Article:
Just take derivatives with respect to p and q. You'll find that they're never zero, and hence the maximum is on the boundary. The signs of the derivatives on the boundary will tell you where the maximum is, and this maximum with most likely be zero.

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The derivatives in $p$ and $q$ give me really complicated expressions so that their being non-zero is not at all obvious. You are right in that the maximum of the function along the boundary is zero, this can be evaluated. –  VSJ Apr 6 '12 at 18:03
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up vote 1 down vote accepted

I think I managed to prove the entire inequality analytically. The whole proof is a bit long to post here (about 7 pages) and involves ugly looking expressions. I'll outline the general strategy I used:

  1. Start with the original inequality $$-\frac{(1-2q)}{(p \star q) (1- p \star q)\log\left(\frac{1-p}{p}\right)} + \frac{\log\left(\frac{1- p \star q}{p \star q}\right)}{p(1-p)\left(\log\left(\frac{1-p}{p}\right)\right)^2} - \frac{H(q)(1-2p)}{H(p)(p \star q) (1- p \star q)\log\left(\frac{1-q}{q}\right)} \leq 0$$ and throw all the $p\star q$ terms on one side to get $$(p \star q)(1- p\star q)\log\left(\frac{1-p \star q}{p \star q}\right) \leq(1-2q)p(1-p)\log\left(\frac{1-p}{p}\right) + \frac{p(1-p)(1-2p)\left(\log\left(\frac{1-p}{p}\right)\right)^2 H(q)}{H(p)\log\left(\frac{1-q}{q}\right)}$$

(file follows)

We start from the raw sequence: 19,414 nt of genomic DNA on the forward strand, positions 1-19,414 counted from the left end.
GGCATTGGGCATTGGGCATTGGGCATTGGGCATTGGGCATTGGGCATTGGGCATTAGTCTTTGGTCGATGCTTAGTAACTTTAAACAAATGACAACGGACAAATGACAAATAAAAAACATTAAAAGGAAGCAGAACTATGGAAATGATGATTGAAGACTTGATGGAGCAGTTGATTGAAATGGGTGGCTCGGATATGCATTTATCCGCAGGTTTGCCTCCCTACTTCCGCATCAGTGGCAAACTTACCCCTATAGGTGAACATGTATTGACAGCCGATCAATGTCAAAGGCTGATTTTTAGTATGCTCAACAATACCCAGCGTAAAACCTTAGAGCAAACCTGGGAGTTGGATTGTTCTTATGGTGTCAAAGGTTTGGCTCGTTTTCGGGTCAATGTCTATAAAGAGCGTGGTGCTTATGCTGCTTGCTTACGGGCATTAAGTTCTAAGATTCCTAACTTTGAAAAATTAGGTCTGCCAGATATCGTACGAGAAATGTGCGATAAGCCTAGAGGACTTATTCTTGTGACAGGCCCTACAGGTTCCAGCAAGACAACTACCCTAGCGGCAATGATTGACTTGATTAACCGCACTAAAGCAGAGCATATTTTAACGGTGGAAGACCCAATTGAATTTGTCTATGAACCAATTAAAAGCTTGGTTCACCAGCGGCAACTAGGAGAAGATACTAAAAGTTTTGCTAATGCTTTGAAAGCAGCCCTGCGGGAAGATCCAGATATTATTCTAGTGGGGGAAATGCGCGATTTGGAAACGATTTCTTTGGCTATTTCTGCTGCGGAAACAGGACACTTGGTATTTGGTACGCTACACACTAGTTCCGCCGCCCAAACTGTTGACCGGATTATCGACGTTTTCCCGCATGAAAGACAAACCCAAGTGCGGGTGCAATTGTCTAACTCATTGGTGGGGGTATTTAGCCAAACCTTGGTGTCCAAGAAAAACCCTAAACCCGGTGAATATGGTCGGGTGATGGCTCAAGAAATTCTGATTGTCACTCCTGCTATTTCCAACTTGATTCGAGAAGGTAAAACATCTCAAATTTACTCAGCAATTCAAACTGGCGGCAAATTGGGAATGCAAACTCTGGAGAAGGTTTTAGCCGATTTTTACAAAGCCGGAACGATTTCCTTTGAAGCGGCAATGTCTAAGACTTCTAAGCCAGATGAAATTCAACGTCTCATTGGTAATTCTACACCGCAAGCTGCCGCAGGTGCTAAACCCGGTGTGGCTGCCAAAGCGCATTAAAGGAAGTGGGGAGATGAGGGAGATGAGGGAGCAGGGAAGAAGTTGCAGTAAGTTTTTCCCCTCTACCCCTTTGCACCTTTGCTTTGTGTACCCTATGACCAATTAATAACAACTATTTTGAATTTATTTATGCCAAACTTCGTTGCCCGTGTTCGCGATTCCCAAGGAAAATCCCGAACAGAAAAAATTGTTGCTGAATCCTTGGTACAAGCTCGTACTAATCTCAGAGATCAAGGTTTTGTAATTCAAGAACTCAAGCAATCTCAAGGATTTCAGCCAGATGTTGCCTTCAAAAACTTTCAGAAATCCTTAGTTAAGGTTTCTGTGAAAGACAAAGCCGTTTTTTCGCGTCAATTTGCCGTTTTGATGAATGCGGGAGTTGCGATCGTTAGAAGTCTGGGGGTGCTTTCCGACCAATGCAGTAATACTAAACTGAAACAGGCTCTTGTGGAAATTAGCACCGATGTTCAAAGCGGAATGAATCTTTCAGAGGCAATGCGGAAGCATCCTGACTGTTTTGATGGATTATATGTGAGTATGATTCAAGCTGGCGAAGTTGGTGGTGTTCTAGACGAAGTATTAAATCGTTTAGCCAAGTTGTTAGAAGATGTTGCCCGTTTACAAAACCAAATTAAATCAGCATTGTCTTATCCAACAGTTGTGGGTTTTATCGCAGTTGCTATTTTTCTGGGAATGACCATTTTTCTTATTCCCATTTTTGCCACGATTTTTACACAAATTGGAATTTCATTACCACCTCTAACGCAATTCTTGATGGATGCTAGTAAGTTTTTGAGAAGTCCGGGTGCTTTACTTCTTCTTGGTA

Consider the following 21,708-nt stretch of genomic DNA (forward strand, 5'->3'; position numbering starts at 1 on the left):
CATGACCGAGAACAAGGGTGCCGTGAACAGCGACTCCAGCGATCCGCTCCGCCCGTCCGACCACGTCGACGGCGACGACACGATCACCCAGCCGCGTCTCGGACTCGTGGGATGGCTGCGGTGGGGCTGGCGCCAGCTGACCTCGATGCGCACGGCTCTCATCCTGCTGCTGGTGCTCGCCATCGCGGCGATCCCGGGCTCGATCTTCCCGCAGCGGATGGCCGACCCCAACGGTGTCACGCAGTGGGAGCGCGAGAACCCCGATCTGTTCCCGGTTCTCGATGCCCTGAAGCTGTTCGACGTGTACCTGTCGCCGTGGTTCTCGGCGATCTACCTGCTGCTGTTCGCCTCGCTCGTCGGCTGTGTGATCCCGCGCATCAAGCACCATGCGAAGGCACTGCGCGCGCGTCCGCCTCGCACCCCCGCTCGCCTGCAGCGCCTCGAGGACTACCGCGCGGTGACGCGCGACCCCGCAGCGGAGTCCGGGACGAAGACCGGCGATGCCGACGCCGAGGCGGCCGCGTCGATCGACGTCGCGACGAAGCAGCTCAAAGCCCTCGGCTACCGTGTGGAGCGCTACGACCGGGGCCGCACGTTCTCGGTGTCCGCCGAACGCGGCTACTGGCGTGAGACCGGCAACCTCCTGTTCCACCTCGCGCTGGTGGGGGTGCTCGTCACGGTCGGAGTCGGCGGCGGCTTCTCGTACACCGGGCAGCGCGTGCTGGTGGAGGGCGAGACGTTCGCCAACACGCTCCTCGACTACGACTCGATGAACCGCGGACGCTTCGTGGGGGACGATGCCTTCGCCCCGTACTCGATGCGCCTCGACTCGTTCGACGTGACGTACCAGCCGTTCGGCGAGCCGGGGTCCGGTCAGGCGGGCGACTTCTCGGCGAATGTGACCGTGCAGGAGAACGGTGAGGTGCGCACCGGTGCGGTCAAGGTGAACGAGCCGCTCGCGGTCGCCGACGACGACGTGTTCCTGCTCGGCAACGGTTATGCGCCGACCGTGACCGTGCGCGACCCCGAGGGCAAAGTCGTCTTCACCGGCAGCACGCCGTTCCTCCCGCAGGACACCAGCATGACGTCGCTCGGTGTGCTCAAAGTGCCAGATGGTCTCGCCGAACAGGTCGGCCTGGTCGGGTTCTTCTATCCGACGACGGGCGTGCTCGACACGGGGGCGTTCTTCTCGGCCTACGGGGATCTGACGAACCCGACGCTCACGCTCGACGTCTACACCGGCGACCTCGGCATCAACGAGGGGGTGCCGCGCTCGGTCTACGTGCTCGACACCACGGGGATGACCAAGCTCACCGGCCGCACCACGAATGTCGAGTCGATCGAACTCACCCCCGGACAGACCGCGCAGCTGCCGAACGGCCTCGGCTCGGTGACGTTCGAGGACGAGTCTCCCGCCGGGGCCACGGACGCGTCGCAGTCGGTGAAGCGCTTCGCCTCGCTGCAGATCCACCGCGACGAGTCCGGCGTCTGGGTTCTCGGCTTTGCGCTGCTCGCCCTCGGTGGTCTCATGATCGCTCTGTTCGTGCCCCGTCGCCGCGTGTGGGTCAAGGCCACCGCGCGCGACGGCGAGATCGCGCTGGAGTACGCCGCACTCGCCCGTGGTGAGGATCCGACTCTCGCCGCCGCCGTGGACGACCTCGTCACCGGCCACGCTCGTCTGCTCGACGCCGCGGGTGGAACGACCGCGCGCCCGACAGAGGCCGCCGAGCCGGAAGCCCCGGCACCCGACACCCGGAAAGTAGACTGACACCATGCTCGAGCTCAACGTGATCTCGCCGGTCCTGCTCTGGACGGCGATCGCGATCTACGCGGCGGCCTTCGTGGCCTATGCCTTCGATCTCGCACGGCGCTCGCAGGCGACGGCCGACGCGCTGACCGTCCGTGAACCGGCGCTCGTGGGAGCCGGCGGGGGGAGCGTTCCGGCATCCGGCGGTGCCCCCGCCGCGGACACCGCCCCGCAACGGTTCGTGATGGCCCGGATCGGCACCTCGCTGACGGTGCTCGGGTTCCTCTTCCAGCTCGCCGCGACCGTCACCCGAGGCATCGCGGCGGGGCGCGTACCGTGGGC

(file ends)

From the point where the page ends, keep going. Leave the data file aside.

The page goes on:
2. Now keep $p \star q$ fixed $ = k$ say, and try minimise the right hand side. Notice that when $p = k, q = 0$ we have equality. This might lead us to hope that the right hand side is a decreasing function of $p$, and when $p$ becomes $k$ we have equality.

  3. Now consider the partial derivative of the RHS in $p$, and try to show that this is negative. By some stroke of luck, it turns out that if we look at $\frac{\partial RHS}{\partial p}$ for a fixed $p$ and vary $k$, the value of $k$ which maximises $\frac{\partial RHS}{\partial p}$ is $k = p$. So its sufficient to prove $\frac{\partial RHS}{\partial p}|_{(p,p)} \leq 0$

  4. $\frac{\partial RHS}{\partial p}|_{(p,p)}$ when evaluated gives me the second inequality (the one I added in the EDIT). Thus it suffices to show $$p^2(\log(p))^2 - (1-p)^2(\log(1-p))^2 + (1-2p)\left(\log(p)\log(1-p) + p\log(p)+(1-p)\log(1-p)\right) \leq 0$$

  5. Let me call the above expression $F(p)$. I showed that if $F(p) > 0$ somewhere, then $F'''(p)$ would have atleast $2$ zeros in $[0,0.5]$. (This is easy to show.) Explicitly computing $F'''(p)$ shows that it is $-\infty$ at $0$ and strictly positive at $0.5$. So, if we happened to show that $F'''$ is concave, it would have exactly one zero, and thus contradict the result that it should have $2$, and thus prove the result.

  6. Now I do something truly horrible. I explicitly compute the 5-th derivative and show that it is negative, thus $F'''$ is indeed concave.

  7. The inequality $F'''''(p) \leq 0$ can be somewhat simplified to get $$P_1(p)\log(p) + P_2(p)\log(1-p) + P_3(p) \leq 0$$ where $P_1, P_2,P_3$ are some $7$-th degree polynomials.

  8. I now use Sturm's theorem to show that over the range $[0,0.5]$ $P_1,P_2 \geq 0$. This, too, was quite horrible.

  9. Now I use a polynomial approximation to $\log$, and use the positivity of $P_1,P_2$ to conclude $$P_1(p)\log(p) + P_2(p)\log(1-p) + P_3(p)\leq P_1(p)\left( -(1-p) - \frac{(1-p)^2}{2}\right) + P_2(p)\left(-p - \frac{p^2}{2}\right) + P_3(p)$$

  10. By another stroke of luck, the RHS here factorises to give $$ -24(1-p)^2 (p-0.5)^2 p^2 (p^2-p+\frac{7}{3}) $$ which is clearly seen to be negative, and thus by step $9$ I can now say that $F'''''$ is negative, and $F'''$ is concave, and it has only one root in $[0,0.5]$ and thus $F$ has to be non-positive everywhere in $[0,0.5]$.

In retrospect, I guess using numerical techniques (as advised in the comments section) would have been more prudent.